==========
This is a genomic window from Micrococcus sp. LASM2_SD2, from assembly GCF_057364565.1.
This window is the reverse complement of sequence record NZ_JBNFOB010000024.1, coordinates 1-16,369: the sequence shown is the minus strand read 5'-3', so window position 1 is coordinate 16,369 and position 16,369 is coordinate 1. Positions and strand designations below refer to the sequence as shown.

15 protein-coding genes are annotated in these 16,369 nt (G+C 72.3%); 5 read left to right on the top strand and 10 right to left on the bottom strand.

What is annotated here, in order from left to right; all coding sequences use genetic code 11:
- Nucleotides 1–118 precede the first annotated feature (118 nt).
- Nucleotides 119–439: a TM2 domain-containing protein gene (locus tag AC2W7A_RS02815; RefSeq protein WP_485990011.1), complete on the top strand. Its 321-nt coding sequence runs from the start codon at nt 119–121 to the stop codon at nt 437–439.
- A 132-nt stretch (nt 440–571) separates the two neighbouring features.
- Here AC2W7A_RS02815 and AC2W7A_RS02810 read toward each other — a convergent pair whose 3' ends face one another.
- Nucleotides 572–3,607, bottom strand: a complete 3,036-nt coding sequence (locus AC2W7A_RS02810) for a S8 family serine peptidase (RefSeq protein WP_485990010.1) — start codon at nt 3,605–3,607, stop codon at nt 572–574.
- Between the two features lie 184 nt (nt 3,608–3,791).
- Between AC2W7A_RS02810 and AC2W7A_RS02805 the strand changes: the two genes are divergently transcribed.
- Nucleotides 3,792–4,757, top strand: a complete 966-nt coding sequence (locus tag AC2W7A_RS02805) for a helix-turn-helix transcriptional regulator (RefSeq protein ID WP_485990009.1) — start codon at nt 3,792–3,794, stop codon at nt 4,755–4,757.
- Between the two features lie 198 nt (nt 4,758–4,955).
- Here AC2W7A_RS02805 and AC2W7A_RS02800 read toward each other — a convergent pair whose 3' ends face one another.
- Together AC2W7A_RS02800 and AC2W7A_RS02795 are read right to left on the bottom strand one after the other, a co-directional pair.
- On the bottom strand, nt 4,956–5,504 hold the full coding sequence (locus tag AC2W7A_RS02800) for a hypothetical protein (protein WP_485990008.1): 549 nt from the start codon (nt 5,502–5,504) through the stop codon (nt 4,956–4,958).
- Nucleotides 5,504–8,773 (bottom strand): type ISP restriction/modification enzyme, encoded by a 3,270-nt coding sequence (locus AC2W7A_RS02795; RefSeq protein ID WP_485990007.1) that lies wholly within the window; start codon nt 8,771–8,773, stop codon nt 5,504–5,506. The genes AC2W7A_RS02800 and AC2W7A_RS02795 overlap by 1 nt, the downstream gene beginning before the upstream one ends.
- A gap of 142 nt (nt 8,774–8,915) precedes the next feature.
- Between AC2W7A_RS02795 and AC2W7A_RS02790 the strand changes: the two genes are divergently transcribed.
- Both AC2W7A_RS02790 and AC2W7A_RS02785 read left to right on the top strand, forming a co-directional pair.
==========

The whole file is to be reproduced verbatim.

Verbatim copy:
This is a genomic window from Micrococcus sp. LASM2_SD2, from assembly GCF_057364565.1.
This window is the reverse complement of sequence record NZ_JBNFOB010000024.1, coordinates 1-16,369: the sequence shown is the minus strand read 5'-3', so window position 1 is coordinate 16,369 and position 16,369 is coordinate 1. Positions and strand designations below refer to the sequence as shown.

15 protein-coding genes are annotated in these 16,369 nt (G+C 72.3%); 5 read left to right on the top strand and 10 right to left on the bottom strand.

What is annotated here, in order from left to right; all coding sequences use genetic code 11:
- Nucleotides 1–118 precede the first annotated feature (118 nt).
- Nucleotides 119–439: a TM2 domain-containing protein gene (locus tag AC2W7A_RS02815; RefSeq protein WP_485990011.1), complete on the top strand. Its 321-nt coding sequence runs from the start codon at nt 119–121 to the stop codon at nt 437–439.
- A 132-nt stretch (nt 440–571) separates the two neighbouring features.
- Here AC2W7A_RS02815 and AC2W7A_RS02810 read toward each other — a convergent pair whose 3' ends face one another.
- Nucleotides 572–3,607, bottom strand: a complete 3,036-nt coding sequence (locus AC2W7A_RS02810) for a S8 family serine peptidase (RefSeq protein WP_485990010.1) — start codon at nt 3,605–3,607, stop codon at nt 572–574.
- Between the two features lie 184 nt (nt 3,608–3,791).
- Between AC2W7A_RS02810 and AC2W7A_RS02805 the strand changes: the two genes are divergently transcribed.
- Nucleotides 3,792–4,757, top strand: a complete 966-nt coding sequence (locus tag AC2W7A_RS02805) for a helix-turn-helix transcriptional regulator (RefSeq protein ID WP_485990009.1) — start codon at nt 3,792–3,794, stop codon at nt 4,755–4,757.
- Between the two features lie 198 nt (nt 4,758–4,955).
- Here AC2W7A_RS02805 and AC2W7A_RS02800 read toward each other — a convergent pair whose 3' ends face one another.
- Together AC2W7A_RS02800 and AC2W7A_RS02795 are read right to left on the bottom strand one after the other, a co-directional pair.
- On the bottom strand, nt 4,956–5,504 hold the full coding sequence (locus tag AC2W7A_RS02800) for a hypothetical protein (protein WP_485990008.1): 549 nt from the start codon (nt 5,502–5,504) through the stop codon (nt 4,956–4,958).
- Nucleotides 5,504–8,773 (bottom strand): type ISP restriction/modification enzyme, encoded by a 3,270-nt coding sequence (locus AC2W7A_RS02795; RefSeq protein ID WP_485990007.1) that lies wholly within the window; start codon nt 8,771–8,773, stop codon nt 5,504–5,506. The genes AC2W7A_RS02800 and AC2W7A_RS02795 overlap by 1 nt, the downstream gene beginning before the upstream one ends.
- A gap of 142 nt (nt 8,774–8,915) precedes the next feature.
- Between AC2W7A_RS02795 and AC2W7A_RS02790 the strand changes: the two genes are divergently transcribed.
- Both AC2W7A_RS02790 and AC2W7A_RS02785 read left to right on the top strand, forming a co-directional pair.